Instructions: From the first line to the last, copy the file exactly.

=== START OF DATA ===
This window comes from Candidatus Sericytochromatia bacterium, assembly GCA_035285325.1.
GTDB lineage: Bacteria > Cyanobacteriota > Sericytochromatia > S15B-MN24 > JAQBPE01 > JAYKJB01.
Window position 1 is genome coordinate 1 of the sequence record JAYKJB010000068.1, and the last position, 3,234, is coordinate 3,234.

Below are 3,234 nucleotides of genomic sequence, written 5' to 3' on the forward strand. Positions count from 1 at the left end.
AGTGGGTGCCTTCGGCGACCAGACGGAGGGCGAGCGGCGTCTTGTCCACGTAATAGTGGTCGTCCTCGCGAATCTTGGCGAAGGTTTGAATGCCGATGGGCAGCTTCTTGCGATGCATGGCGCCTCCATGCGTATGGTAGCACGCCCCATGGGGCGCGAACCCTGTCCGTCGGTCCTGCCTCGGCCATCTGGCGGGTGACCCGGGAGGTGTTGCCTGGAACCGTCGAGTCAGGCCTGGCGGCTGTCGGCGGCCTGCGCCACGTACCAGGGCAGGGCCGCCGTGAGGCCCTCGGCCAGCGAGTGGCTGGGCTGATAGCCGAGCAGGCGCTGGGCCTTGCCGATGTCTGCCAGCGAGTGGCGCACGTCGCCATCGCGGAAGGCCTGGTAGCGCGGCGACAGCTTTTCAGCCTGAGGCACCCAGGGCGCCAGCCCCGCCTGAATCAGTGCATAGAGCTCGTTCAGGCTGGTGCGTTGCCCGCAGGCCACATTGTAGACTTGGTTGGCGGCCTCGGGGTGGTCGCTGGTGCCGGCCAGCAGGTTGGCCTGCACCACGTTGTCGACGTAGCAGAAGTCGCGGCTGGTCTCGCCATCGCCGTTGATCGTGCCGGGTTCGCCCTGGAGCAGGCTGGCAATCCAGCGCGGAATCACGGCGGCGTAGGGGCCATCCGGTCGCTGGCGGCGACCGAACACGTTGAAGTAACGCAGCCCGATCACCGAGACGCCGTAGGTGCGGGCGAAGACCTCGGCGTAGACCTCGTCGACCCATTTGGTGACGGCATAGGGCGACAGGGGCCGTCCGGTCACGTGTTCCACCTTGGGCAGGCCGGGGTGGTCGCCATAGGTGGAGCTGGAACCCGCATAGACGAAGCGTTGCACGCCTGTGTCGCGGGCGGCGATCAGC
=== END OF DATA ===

This window comes from Candidatus Sericytochromatia bacterium, assembly GCA_035285325.1.
GTDB lineage: Bacteria > Cyanobacteriota > Sericytochromatia > S15B-MN24 > JAQBPE01 > JAYKJB01.
Window position 1 is genome coordinate 1 of the sequence record JAYKJB010000068.1, and the last position, 3,234, is coordinate 3,234.

Below are 3,234 nucleotides of genomic sequence, written 5' to 3' on the forward strand. Positions count from 1 at the left end.
AGTGGGTGCCTTCGGCGACCAGACGGAGGGCGAGCGGCGTCTTGTCCACGTAATAGTGGTCGTCCTCGCGAATCTTGGCGAAGGTTTGAATGCCGATGGGCAGCTTCTTGCGATGCATGGCGCCTCCATGCGTATGGTAGCACGCCCCATGGGGCGCGAACCCTGTCCGTCGGTCCTGCCTCGGCCATCTGGCGGGTGACCCGGGAGGTGTTGCCTGGAACCGTCGAGTCAGGCCTGGCGGCTGTCGGCGGCCTGCGCCACGTACCAGGGCAGGGCCGCCGTGAGGCCCTCGGCCAGCGAGTGGCTGGGCTGATAGCCGAGCAGGCGCTGGGCCTTGCCGATGTCTGCCAGCGAGTGGCGCACGTCGCCATCGCGGAAGGCCTGGTAGCGCGGCGACAGCTTTTCAGCCTGAGGCACCCAGGGCGCCAGCCCCGCCTGAATCAGTGCATAGAGCTCGTTCAGGCTGGTGCGTTGCCCGCAGGCCACATTGTAGACTTGGTTGGCGGCCTCGGGGTGGTCGCTGGTGCCGGCCAGCAGGTTGGCCTGCACCACGTTGTCGACGTAGCAGAAGTCGCGGCTGGTCTCGCCATCGCCGTTGATCGTGCCGGGTTCGCCCTGGAGCAGGCTGGCAATCCAGCGCGGAATCACGGCGGCGTAGGGGCCATCCGGTCGCTGGCGGCGACCGAACACGTTGAAGTAACGCAGCCCGATCACCGAGACGCCGTAGGTGCGGGCGAAGACCTCGGCGTAGACCTCGTCGACCCATTTGGTGACGGCATAGGGCGACAGGGGCCGTCCGGTCACGTGTTCCACCTTGGGCAGGCCGGGGTGGTCGCCATAGGTGGAGCTGGAACCCGCATAGACGAAGCGTTGCACGCCTGTGTCGCGGGCGGCGATCAGC